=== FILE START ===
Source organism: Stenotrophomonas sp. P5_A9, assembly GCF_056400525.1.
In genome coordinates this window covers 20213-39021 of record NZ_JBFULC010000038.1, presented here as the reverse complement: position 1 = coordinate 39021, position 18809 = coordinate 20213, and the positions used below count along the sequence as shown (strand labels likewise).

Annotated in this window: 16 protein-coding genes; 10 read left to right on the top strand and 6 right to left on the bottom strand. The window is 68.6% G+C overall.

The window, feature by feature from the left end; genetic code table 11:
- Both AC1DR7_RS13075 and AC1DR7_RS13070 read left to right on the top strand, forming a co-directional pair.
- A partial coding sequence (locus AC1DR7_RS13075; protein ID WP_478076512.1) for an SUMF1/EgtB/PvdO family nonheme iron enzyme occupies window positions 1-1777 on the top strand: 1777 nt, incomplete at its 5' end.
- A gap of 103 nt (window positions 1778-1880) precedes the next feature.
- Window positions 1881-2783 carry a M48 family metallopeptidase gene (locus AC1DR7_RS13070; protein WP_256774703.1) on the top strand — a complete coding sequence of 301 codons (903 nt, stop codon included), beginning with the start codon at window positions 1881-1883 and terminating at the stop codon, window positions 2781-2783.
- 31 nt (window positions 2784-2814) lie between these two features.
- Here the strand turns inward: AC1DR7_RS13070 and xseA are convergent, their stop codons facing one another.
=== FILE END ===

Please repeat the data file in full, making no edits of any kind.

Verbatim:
Source organism: Stenotrophomonas sp. P5_A9, assembly GCF_056400525.1.
In genome coordinates this window covers 20213-39021 of record NZ_JBFULC010000038.1, presented here as the reverse complement: position 1 = coordinate 39021, position 18809 = coordinate 20213, and the positions used below count along the sequence as shown (strand labels likewise).

Annotated in this window: 16 protein-coding genes; 10 read left to right on the top strand and 6 right to left on the bottom strand. The window is 68.6% G+C overall.

The window, feature by feature from the left end; genetic code table 11:
- Both AC1DR7_RS13075 and AC1DR7_RS13070 read left to right on the top strand, forming a co-directional pair.
- A partial coding sequence (locus AC1DR7_RS13075; protein ID WP_478076512.1) for an SUMF1/EgtB/PvdO family nonheme iron enzyme occupies window positions 1-1777 on the top strand: 1777 nt, incomplete at its 5' end.
- A gap of 103 nt (window positions 1778-1880) precedes the next feature.
- Window positions 1881-2783 carry a M48 family metallopeptidase gene (locus AC1DR7_RS13070; protein WP_256774703.1) on the top strand — a complete coding sequence of 301 codons (903 nt, stop codon included), beginning with the start codon at window positions 1881-1883 and terminating at the stop codon, window positions 2781-2783.
- 31 nt (window positions 2784-2814) lie between these two features.
- Here the strand turns inward: AC1DR7_RS13070 and xseA are convergent, their stop codons facing one another.